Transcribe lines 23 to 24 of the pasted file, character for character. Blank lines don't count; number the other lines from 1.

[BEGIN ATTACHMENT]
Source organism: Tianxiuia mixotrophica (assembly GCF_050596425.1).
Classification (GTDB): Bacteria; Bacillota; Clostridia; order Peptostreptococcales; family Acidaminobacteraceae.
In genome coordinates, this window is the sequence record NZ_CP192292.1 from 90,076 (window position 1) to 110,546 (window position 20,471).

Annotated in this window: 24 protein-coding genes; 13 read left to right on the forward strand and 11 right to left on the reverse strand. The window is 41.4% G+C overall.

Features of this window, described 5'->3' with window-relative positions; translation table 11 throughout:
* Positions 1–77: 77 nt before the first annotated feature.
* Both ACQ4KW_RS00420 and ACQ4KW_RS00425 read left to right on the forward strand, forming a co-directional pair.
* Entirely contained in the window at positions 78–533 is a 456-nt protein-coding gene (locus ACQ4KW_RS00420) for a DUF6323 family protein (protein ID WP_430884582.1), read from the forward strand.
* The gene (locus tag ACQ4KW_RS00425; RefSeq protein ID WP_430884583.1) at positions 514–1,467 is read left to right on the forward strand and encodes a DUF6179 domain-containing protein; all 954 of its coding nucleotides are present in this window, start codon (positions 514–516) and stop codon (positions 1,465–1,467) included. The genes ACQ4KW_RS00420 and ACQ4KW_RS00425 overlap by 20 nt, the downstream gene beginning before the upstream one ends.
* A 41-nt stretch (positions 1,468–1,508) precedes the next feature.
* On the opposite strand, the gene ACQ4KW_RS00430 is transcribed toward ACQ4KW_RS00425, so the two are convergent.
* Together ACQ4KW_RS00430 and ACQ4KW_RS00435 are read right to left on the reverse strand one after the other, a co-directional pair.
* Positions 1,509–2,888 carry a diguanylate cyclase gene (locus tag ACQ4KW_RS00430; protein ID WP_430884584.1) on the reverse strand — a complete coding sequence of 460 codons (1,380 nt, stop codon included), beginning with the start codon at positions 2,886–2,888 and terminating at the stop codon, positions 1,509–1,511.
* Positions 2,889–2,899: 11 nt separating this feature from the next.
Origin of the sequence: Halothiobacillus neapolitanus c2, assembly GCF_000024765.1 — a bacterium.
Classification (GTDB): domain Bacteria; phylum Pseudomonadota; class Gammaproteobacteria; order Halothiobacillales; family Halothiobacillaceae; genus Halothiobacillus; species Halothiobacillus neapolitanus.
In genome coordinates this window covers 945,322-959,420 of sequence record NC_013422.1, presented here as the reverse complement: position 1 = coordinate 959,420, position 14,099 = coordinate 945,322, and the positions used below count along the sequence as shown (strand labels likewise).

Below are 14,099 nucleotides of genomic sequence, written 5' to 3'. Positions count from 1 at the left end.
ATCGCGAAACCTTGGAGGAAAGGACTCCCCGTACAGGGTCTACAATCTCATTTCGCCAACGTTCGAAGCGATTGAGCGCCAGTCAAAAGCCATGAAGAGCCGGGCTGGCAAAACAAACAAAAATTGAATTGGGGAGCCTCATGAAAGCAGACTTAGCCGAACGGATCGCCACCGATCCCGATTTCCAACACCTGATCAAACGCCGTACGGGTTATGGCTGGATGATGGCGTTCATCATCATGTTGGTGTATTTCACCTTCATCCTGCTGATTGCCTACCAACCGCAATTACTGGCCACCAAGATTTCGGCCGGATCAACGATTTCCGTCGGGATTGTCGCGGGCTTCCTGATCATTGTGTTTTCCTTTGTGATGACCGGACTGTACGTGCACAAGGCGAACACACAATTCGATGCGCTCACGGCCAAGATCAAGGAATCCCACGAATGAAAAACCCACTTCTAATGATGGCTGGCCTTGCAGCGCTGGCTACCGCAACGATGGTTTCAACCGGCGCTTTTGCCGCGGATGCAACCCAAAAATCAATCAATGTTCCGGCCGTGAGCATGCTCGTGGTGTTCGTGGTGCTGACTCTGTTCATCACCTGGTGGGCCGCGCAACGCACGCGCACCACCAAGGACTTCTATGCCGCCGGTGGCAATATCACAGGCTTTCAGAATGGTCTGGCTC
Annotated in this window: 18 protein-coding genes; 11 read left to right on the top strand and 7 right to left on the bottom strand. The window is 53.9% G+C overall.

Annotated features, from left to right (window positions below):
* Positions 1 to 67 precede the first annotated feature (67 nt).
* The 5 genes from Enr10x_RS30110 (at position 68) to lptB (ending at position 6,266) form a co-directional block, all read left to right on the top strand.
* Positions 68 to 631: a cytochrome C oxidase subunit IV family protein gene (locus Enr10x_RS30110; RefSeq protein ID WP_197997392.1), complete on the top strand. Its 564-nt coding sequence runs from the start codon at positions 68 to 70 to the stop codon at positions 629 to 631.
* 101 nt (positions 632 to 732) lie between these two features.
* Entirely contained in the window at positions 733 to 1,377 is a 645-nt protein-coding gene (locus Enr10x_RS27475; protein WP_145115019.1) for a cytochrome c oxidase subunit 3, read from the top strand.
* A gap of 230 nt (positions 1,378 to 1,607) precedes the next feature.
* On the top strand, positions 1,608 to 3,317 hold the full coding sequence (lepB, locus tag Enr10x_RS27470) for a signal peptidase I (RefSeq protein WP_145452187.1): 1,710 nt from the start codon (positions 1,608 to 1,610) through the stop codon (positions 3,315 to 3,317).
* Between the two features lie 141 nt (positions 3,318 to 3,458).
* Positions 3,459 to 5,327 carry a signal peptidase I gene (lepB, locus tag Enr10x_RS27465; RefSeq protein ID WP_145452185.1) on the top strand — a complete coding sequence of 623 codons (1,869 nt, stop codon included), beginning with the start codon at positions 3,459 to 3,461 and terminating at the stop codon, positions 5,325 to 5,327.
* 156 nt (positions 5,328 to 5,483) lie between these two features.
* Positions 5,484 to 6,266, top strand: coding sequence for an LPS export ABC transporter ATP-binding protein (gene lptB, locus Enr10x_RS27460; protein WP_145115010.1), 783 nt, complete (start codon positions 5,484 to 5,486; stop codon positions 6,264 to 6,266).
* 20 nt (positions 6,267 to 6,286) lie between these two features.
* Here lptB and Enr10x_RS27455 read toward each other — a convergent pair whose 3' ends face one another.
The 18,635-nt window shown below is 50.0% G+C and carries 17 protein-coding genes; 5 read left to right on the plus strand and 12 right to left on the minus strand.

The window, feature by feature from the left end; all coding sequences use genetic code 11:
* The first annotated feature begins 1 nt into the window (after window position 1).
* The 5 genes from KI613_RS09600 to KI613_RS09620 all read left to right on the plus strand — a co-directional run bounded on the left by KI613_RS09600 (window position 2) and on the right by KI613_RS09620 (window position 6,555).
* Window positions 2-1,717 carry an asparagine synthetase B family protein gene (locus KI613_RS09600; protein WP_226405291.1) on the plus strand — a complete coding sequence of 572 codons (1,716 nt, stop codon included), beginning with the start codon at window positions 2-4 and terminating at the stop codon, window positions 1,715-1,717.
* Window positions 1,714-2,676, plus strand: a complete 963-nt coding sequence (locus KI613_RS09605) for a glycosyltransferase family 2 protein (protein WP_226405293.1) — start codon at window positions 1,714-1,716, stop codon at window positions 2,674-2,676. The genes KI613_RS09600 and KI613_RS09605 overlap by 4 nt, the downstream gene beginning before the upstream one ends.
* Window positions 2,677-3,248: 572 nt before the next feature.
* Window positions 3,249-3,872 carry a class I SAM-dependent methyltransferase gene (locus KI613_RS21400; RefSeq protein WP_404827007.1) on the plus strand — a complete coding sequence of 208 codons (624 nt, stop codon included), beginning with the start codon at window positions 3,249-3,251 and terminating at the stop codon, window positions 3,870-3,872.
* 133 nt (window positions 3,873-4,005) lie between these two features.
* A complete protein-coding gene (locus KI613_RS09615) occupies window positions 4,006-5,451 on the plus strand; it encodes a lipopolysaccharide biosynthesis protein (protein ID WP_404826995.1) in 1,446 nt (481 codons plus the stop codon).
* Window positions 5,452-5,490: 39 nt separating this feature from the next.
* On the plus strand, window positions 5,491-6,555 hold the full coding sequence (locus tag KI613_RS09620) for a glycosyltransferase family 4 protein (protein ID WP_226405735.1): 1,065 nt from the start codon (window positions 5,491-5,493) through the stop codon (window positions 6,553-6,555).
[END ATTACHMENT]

* The 5 genes from Enr10x_RS30110 (at position 68) to lptB (ending at position 6,266) form a co-directional block, all read left to right on the top strand.
* Positions 68 to 631: a cytochrome C oxidase subunit IV family protein gene (locus Enr10x_RS30110; RefSeq protein ID WP_197997392.1), complete on the top strand. Its 564-nt coding sequence runs from the start codon at positions 68 to 70 to the stop codon at positions 629 to 631.